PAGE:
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CREATIVE PEAK
High-altitude ski resort avoriaz is also a dream destination for architecture buffs
TOM OTLEY

Heavy snow had been forecast, and, as our minivan climbed up the mountain from Morzine, the weather grew worse, the van’s tyres struggling to cope as a thick blanket settled on the sides of the winding road, turning it into a single track. At each hairpin bend we’d see the lights of other vehicles returning from the resort, their wheels struggling to brake while we tried to maintain forward momentum, not wanting to wheel-spin and then be stuck on the mountainside.

Eventually we reached the resort, although all we could see through the whiteout were some lights around the edge of what looked like a large garage. The last part of the journey was in a kind of portacabin on top of a tractor. Avoriaz is famous for being car-free, but in weather like this, walking was impossible. We climbed up a ladder and only a few minutes later were at our accommodation, shielding our faces from the whirling snow and feeling with our feet to find the edge of steps up to the front door. Welcome to Avoriaz 1,800m.

HIGHER GROUND

The next morning, we could see that more than a metre of fresh snow had fallen overnight. Sunrise was a thin line of red on the horizon at first, then golden as it illuminated a moon-like landscape. Huge snowdrifts had enveloped the entire resort overnight, making it hard to distinguish the buildings from the rest of the landscape.

Trudging through thick snow at this altitude, you are quickly out of breath, so having a ski-hire shop close to the chalet is a big advantage, as is a chalet that is ski-in and ski-out, not easy to achieve when it is also a new-build. The Chalet Beluga was constructed in 2018 only a few metres from the top of the Prodains lift, ski school meeting point and piste-side bars and restaurants. The challenge is a double one when a resort has such strict building laws as at Avoriaz, but then that has been the case since it was first planned, with natural materials and design important not only to the construction of the buildings but also their height and shape as they emerge from the landscape.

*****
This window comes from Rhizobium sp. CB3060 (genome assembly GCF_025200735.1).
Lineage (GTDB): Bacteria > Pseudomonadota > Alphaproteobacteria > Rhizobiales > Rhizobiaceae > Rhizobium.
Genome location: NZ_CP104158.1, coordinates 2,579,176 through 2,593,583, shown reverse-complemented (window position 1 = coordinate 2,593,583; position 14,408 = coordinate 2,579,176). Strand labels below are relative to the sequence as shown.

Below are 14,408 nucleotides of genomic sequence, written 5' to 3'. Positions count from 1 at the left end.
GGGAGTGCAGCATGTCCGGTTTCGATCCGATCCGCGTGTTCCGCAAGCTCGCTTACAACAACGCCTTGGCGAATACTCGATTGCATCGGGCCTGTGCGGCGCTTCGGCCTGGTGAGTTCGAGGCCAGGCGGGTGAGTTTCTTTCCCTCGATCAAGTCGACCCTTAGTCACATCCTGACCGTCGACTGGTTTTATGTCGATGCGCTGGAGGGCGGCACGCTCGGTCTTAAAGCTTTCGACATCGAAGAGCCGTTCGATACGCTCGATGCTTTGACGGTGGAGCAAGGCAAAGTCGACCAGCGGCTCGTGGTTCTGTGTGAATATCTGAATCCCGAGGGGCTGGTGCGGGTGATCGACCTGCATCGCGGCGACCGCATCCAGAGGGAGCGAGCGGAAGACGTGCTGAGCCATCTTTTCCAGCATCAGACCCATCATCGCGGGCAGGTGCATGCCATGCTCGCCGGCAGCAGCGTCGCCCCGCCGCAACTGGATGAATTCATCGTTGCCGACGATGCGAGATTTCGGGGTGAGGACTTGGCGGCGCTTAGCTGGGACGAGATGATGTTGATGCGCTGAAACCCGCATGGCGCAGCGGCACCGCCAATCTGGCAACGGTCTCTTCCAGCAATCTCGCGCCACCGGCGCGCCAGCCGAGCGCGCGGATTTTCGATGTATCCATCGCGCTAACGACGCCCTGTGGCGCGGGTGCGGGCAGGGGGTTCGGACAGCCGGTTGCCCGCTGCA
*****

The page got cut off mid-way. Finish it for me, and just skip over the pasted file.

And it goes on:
This French resort, and several like it, date from the early 1960s, when a lack of snow was causing trouble for moderate altitude resorts. A “Plan Neige” was formulated to take into effect in 1964. In total, 20 development sites were identified for “high-altitude ski resorts that must be rational, functional and effective”, but unfortunately it also meant that they had to be planned with access for cars and plenty of parking. Car was king, and President Pompidou declared: “We French love our cars, so our cities must welcome them.”

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January 2020